Review: Maison Ikkoku Collector’s Edition, Vol. 2

A year has passed since Kyoko moved into the Maison Ikkoku as the tenement’s manager, and in some ways, much has changed: Godai is attending college, Kyoko has a better grasp on her work and the tenants, and there’s a comfort level between her and the others in which she can express all sides of herself more fully. But in other ways, life is still the same: romantic relationships haven’t appeared to progress, the Maison Ikkoku residents cause as much trouble as ever, and Godai is as unable to tell Kyoko of his feelings as she is able to move on from her late husband.

However, there’s a subtlety beneath the veneer of repetition. The chapters in volume two of Viz’s Maison Ikkoku release, rebranded as “Collector’s Edition,” are connected by a theme of maturity. While Godai is still driven by his hormones, and isn’t particularly more responsible than he was as a ronin, he’s making wiser choices in his approach to Kyoko. It’s rather heartwarming to see that after the zaniness that comes from, say, a chapter about his rivalry with Mitaka, that Godai will look to Kyoko’s best interest first rather than his own.

Meanwhile, the plot is also maturing. While the two main devices that keep the central characters from dating remain—Kyoko’s continued attachment to her former husband and the love rivals for both she and Godai—they’re used in compelling ways in this volume, especially the former as Kyoko considers whether she wants to or even can move on, especially as others pressure her to do so. Mitaka and Kozue, meanwhile, double down in their efforts to land Kyoko and Godai, respectively, not only as dating partners but life partners as well. Again, pressure is being applied to Kyoko and Godai; they can’t remain in their situations. A year has passed, after all, and relationships must move in one direction or another.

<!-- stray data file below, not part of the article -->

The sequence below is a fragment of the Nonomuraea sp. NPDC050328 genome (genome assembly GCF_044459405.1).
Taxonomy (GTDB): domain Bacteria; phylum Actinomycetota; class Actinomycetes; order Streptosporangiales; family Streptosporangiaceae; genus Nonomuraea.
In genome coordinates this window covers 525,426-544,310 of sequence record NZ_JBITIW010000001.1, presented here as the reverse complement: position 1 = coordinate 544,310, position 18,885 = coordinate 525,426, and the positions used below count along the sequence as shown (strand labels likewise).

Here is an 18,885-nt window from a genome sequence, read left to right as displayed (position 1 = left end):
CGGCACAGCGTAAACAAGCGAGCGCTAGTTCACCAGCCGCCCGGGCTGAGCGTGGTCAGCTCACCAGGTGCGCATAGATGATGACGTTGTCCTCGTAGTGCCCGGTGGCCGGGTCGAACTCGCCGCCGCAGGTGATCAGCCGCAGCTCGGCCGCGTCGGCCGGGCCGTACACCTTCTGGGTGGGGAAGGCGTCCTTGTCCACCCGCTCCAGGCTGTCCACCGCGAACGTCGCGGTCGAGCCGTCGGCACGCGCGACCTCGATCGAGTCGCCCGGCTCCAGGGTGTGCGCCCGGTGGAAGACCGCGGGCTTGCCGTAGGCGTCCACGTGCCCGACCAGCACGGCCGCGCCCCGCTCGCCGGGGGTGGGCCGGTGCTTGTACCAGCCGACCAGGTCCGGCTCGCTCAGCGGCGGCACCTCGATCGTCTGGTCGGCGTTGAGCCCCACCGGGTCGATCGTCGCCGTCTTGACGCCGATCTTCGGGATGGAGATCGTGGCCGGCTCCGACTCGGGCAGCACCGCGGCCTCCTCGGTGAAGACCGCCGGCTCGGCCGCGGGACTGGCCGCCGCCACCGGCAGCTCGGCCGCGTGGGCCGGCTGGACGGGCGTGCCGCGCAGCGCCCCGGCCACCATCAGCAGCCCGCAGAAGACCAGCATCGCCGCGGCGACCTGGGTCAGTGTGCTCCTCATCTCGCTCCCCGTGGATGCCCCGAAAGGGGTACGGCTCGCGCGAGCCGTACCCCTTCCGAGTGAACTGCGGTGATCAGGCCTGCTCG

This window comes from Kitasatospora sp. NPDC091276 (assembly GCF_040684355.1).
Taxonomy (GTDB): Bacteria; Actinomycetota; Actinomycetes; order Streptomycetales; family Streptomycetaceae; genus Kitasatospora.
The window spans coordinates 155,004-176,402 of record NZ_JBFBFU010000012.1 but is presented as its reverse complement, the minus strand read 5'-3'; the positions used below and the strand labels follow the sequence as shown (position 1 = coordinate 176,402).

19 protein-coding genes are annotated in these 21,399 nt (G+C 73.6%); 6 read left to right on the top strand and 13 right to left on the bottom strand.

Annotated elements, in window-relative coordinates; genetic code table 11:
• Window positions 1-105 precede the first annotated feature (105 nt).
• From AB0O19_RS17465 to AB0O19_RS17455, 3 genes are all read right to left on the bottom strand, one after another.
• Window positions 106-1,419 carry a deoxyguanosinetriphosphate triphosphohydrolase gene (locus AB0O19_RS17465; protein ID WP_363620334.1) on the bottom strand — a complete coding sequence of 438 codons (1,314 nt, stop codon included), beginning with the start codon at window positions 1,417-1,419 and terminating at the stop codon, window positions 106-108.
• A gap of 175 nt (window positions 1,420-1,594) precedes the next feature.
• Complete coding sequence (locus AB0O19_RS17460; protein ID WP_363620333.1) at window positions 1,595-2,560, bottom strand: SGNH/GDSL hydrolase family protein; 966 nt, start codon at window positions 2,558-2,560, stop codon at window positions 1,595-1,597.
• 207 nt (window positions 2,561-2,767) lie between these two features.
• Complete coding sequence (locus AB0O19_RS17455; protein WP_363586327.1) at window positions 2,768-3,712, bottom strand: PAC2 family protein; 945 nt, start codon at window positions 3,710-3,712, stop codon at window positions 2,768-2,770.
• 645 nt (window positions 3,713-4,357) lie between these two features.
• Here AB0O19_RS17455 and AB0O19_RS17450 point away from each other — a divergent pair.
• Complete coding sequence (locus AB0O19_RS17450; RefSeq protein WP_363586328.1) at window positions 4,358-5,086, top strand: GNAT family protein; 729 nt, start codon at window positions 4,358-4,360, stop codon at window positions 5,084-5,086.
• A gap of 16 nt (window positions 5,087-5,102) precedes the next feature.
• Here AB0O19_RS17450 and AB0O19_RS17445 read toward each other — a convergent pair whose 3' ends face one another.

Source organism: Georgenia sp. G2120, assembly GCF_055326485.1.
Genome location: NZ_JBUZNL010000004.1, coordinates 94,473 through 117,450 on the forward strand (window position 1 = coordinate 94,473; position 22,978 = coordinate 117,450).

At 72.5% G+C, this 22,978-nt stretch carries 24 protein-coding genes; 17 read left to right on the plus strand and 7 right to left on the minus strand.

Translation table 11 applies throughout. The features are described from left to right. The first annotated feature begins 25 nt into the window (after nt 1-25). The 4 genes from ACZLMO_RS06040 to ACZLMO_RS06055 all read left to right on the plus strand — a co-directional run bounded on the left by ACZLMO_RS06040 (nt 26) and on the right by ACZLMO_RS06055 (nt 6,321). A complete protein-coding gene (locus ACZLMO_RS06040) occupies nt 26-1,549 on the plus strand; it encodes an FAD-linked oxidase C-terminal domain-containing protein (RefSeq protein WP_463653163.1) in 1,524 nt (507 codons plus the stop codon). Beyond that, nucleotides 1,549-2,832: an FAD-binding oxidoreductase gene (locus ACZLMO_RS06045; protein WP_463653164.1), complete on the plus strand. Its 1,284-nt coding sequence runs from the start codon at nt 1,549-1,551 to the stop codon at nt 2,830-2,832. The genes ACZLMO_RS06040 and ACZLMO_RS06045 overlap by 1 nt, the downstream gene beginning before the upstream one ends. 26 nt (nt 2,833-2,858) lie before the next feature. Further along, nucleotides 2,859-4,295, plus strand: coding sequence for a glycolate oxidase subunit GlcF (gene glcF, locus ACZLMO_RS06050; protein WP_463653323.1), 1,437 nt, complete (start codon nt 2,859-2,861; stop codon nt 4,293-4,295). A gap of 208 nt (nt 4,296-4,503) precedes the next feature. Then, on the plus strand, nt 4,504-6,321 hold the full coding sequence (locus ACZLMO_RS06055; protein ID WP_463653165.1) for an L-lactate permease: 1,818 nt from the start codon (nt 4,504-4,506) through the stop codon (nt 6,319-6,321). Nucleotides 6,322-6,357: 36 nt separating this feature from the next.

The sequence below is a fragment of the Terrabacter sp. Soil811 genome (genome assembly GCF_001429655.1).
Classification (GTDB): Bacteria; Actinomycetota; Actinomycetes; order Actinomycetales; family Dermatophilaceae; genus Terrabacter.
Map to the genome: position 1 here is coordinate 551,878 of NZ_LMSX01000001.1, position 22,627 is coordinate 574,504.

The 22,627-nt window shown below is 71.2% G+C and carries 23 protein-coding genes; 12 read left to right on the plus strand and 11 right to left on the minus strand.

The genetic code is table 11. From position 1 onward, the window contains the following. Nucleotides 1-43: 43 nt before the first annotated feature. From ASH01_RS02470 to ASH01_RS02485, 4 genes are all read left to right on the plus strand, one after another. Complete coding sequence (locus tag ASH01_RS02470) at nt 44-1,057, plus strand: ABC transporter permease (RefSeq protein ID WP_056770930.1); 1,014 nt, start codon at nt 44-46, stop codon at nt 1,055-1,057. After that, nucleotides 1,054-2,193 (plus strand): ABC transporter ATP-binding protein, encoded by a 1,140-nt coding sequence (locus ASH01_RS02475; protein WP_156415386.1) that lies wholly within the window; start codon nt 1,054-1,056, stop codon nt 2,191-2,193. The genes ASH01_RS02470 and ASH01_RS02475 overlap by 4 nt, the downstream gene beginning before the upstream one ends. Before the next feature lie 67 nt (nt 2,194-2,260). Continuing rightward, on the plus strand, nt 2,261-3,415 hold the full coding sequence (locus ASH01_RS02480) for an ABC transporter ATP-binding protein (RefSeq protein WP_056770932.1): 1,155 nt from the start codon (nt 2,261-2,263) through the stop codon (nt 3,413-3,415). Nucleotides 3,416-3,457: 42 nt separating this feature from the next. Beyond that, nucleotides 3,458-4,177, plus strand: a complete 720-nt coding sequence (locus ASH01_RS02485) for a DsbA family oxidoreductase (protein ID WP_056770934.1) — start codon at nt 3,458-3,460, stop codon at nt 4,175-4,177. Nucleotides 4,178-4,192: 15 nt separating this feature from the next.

Largely because of these developments, Maison Ikkoku is beginning to hit it’s stride in volume two. Rumiko Takahashi settles down in these chapters into just the right blend of comedy, romance, and a bit of drama. Kyoko and Godai take center stage more than ever as subtle facets of their personalities are revealed. Their journeys become more prominent, and the series is better because of it.

These little changes—a deeper dive into the leads; a movement away from repeated gags and fanservice, but a continued emphasis on outlandish humor; and subtle development of themes, romance, and character—help define why Maison Ikkoku has become a classic and beloved series. And as it moves from “good” to “great” through this volume, it’s a reminder that older manga can be just as entertaining and compelling as modern, and perhaps a challenge, too, for romantic comedies in this current landscape to likewise excel in each part of the genre—both romance and comedy—without sacrificing one or the other.

A review copy of Maison Ikkoku Collector’s Edition, Vol. 2 was provided by Viz.


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